Two-year-old Jagger, a specially bred koala, could help save the future of endangered koala colonies along Australia’s east coast.

Jagger, the first koala bred in the Living Koala Genome Bank pilot project, is fully vaccinated against chlamydia and is disease-free, and it is hoped his diverse genetics will help protect koalas against the risks of inbreeding.

Dr Stephen Johnston, Associate Professor from the University of Queensland’s School of Agriculture and Food Sciences, said Jagger, who was recently released into a colony at Elanora Conservation Park on the Gold Coast, will help safeguard future generations of local koalas against inbreeding and disease.

“He’s just one member of our recently completed pilot project, called the Living Koala Genome Bank, where we propagate koalas with high genetic merit to be released into the wild, improving genetic variation.

“We’ve used proven breeding technologies in combination with an in-depth analyses of koala genetics and disease screening to help manage and conserve koala populations.”

Johnston said this is achieved by either incorporating valuable genetics from threatened wild koala populations into a captive population, or by providing captive breeding facilities, for the genetic exchange of wild koalas.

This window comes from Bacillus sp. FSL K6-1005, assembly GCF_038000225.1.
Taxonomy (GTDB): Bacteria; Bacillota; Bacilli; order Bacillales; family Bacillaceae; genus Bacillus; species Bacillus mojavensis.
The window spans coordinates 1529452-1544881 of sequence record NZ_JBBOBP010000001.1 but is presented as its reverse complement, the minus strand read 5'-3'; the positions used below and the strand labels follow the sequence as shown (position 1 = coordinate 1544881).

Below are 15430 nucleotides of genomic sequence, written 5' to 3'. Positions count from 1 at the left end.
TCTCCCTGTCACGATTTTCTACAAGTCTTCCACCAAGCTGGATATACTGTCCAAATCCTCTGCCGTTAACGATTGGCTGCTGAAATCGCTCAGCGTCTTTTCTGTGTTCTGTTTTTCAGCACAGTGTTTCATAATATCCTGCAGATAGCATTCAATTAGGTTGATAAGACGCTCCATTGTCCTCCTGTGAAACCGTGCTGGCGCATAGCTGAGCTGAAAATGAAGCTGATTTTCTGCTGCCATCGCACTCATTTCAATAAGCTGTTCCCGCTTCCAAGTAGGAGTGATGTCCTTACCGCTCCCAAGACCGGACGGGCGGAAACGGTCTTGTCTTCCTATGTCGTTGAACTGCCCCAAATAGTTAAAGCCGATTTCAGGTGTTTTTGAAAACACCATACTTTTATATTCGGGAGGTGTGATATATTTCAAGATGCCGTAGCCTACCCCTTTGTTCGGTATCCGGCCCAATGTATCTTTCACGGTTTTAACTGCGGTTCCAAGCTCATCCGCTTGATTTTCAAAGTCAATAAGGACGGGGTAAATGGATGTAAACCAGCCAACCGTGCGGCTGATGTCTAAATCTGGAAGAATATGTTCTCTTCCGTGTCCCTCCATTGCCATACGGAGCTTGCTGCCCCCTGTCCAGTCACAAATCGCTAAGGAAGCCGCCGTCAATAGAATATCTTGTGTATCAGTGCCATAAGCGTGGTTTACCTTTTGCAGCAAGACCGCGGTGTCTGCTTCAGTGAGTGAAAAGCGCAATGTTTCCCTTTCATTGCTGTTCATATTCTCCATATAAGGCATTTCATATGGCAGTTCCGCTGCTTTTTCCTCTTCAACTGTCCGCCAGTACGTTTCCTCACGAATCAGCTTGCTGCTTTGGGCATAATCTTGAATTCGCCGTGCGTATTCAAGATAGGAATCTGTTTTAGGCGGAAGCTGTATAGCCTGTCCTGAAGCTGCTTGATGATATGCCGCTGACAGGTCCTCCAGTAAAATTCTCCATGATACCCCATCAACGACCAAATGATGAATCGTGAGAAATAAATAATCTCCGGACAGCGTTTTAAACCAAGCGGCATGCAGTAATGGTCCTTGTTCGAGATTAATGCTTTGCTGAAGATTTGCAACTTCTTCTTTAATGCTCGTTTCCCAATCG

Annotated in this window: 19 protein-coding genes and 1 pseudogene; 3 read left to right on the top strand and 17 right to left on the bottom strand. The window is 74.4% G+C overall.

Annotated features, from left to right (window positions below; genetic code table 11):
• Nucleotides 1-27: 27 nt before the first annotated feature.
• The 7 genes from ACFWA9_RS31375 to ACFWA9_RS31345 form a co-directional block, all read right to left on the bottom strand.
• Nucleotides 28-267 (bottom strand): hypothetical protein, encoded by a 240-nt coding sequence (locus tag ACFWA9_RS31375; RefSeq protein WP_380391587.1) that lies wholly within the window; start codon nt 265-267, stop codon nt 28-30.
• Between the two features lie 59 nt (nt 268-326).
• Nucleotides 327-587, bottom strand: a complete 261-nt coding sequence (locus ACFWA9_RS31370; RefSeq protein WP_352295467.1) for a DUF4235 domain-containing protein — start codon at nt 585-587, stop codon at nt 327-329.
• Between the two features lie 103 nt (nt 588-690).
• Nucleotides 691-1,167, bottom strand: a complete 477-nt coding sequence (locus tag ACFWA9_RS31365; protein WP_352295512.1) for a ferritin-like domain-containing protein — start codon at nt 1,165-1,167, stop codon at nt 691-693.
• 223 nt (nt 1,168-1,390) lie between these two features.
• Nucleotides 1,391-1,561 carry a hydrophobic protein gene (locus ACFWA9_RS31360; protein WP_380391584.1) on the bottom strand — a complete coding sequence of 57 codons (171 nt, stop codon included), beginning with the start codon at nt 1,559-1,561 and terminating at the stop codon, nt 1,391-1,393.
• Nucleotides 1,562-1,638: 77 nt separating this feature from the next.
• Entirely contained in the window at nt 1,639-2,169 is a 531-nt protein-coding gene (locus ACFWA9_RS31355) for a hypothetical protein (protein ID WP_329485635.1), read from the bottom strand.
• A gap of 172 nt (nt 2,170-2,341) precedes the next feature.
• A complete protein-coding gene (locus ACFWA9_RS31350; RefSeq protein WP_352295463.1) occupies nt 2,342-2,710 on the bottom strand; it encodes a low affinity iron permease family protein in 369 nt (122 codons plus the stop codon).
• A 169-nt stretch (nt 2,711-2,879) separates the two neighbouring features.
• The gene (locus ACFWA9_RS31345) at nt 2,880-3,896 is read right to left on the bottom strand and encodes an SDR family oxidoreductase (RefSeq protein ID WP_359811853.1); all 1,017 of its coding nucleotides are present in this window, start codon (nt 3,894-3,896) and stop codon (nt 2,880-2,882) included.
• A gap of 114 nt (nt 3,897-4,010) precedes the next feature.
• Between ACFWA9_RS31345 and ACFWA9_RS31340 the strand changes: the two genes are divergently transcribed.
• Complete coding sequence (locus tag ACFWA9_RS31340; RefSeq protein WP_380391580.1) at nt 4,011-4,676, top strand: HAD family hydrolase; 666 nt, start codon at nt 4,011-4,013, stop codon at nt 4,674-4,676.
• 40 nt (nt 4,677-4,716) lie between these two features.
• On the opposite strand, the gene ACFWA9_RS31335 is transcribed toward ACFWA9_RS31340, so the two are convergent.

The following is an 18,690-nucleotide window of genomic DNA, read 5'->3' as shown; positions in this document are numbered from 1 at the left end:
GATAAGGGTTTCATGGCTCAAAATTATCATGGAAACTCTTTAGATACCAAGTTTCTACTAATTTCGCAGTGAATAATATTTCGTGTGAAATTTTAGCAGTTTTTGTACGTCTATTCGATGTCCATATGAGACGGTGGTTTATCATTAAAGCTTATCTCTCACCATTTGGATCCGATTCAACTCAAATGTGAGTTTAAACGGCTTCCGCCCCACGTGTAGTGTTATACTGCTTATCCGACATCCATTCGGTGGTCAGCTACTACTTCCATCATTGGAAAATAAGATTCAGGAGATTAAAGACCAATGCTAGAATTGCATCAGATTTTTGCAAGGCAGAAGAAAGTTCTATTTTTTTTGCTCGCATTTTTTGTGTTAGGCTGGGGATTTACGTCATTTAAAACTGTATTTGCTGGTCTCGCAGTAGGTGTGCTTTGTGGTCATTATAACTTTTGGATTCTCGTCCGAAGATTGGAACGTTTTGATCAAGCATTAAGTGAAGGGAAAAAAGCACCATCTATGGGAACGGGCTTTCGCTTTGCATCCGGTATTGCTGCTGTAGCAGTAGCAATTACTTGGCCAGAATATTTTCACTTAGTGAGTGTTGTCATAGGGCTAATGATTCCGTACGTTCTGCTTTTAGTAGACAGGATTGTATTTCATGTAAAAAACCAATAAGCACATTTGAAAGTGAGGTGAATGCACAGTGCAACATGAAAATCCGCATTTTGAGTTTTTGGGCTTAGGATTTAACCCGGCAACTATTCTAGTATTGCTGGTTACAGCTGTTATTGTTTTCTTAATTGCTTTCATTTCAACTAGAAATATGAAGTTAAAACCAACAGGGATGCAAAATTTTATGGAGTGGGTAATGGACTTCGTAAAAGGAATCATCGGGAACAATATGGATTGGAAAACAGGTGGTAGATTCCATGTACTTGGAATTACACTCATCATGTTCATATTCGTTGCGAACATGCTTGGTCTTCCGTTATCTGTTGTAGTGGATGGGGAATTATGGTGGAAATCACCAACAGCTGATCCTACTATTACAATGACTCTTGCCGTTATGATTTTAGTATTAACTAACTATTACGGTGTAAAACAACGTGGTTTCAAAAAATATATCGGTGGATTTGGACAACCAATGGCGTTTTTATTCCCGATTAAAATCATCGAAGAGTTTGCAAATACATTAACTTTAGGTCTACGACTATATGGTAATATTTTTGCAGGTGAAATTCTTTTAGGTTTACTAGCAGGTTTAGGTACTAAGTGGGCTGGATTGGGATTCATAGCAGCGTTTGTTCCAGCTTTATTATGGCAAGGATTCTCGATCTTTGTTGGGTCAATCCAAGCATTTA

Michele Barnes and Prof Steve Johnston

The project is a collaboration between UQ, Queensland University of Technology and the Dreamworld Wildlife Foundation, and was funded by the Advance Queensland Innovation Partnership Grant.

“Excitingly, we have been able to demonstrate that zoos, in combination with expertise from universities, can significantly boost conservation outcomes.

“While it’s still absolutely critical to acquire and maintain good quality koala habitat, the approach we’ve taken is a very practical “hands on” step forward for koala conservation management.”

Johnston hopes that their concept can be applied to other wildlife parks in Qld and northern NSW to safeguard the future of koalas, and they’re currently in consultation with the government to do so.

Michele Barnes, Head of Life Sciences at Dreamworld, said the program comes at a critical time for koala populations.

“With most east coast koalas now listed as endangered, so much more needs to be done in this space to protect them from extinction.

“Dreamworld has a commitment to wildlife conservation, and we’re incredibly proud to be able to offer the infrastructure and skill sets required to partner with UQ and QUT on this project.”